The Piano Bench Mag Review and Giveaway

The Piano Bench Magazine

Love reading piano blogs or thinking about starting your own? Well the April issue of Piano Bench Mag is just for YOU! Simply entitled “The Bloggers Issue”, it introduces the artful piano teacher to 22 fun-filled piano teaching blogs available.  While some may be familiar, reading Karen Gibson’s take on the themes of these blogs will inspire you to look at them once again and discover hidden piano teaching treasures you hadn’t noticed before.

But wait, there’s more!

This issue will allow you to become even more “webwise” with an in-depth article on building a studio website and a thorough review of one of the latest music theory app games. There are so many resources in this one little magazine to help you continue to be the coolest piano teacher in town!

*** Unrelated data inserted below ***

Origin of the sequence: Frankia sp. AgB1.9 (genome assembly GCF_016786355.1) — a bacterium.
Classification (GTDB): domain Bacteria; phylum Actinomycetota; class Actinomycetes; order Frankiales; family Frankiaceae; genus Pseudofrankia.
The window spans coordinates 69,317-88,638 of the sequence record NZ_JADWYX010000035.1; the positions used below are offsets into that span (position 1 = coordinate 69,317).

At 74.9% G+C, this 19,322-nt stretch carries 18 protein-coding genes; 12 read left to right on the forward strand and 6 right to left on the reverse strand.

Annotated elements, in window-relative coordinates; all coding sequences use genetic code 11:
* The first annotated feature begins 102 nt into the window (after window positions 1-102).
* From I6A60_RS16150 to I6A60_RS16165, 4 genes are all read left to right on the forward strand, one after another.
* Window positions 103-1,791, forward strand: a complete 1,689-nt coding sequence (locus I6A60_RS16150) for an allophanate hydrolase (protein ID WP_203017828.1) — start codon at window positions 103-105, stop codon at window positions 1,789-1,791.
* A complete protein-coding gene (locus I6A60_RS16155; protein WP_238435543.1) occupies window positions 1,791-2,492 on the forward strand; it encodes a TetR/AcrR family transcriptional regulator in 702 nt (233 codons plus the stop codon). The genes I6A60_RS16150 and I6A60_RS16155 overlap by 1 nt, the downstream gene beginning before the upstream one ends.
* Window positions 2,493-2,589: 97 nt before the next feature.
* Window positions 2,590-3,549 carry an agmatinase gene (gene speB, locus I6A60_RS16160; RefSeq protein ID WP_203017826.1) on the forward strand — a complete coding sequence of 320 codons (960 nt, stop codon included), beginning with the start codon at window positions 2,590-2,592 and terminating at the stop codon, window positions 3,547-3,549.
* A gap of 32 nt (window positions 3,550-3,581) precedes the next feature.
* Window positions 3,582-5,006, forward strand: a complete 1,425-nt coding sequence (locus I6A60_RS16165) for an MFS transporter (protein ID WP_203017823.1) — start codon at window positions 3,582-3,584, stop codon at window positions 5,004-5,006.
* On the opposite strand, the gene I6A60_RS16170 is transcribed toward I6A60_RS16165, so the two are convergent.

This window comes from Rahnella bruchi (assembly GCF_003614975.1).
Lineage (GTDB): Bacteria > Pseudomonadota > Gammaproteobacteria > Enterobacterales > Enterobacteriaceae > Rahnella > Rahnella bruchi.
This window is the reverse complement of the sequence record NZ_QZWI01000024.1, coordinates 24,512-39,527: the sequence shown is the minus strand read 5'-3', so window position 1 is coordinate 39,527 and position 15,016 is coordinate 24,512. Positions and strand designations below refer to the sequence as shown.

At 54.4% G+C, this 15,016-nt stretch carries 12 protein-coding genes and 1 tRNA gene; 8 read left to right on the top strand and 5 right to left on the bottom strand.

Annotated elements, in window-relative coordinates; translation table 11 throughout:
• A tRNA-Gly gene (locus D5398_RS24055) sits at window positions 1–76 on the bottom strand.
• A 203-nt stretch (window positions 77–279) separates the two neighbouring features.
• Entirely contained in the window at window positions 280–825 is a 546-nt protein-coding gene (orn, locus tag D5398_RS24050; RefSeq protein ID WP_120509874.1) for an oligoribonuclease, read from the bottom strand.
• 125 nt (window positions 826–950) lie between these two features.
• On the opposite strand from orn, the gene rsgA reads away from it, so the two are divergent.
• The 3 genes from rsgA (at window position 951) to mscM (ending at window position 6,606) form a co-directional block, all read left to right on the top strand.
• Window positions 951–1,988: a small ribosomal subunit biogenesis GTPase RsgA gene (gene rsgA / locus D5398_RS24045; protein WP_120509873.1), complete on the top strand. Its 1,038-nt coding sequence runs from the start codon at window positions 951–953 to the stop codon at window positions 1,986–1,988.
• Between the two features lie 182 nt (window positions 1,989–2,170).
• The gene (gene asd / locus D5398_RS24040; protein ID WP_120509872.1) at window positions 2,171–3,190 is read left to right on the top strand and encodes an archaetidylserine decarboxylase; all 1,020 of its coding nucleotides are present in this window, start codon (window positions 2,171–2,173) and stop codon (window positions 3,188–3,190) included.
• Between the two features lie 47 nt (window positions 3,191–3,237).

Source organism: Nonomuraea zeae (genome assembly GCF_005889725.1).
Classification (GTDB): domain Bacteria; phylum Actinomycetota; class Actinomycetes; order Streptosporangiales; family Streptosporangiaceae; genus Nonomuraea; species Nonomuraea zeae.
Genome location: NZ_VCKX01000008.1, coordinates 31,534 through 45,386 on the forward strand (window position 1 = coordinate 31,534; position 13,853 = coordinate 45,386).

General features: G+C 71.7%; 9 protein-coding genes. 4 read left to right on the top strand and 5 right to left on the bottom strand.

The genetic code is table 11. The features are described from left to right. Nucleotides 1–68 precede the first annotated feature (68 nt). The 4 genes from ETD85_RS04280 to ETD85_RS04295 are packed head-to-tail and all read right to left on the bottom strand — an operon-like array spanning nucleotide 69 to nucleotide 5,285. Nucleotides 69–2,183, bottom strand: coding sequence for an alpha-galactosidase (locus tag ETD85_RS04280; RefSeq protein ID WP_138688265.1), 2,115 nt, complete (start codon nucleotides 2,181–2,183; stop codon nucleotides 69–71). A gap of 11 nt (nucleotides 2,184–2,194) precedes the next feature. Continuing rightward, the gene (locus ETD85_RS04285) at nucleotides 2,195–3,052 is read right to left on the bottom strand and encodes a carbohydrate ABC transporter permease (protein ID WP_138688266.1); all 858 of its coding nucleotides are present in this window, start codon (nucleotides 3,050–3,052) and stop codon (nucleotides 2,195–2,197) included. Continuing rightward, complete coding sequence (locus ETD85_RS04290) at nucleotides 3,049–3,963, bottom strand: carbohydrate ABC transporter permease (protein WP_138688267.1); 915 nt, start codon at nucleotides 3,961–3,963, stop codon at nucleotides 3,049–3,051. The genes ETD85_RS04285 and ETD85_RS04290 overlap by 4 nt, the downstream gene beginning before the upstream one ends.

The Piano Bench Mag is available digitally on iTunes and Google Play as follows:

A single issue for $2.99 (non-subscription)
1-month subscription for $1.99 (automatically renewed until canceled)
6-month subscription for $7.99
12-month subscription for $11.99

You can get The Piano Bench Mag on Apple’s Newsstand here:

https://itunes.apple.com/us/app/the-piano-bench-mag/id712098279?ls=1&mt=8

You can also get it on Google Play here:

https://play.google.com/store/apps/details?id=com.bdhjefeedd.gfcbdhjefeedd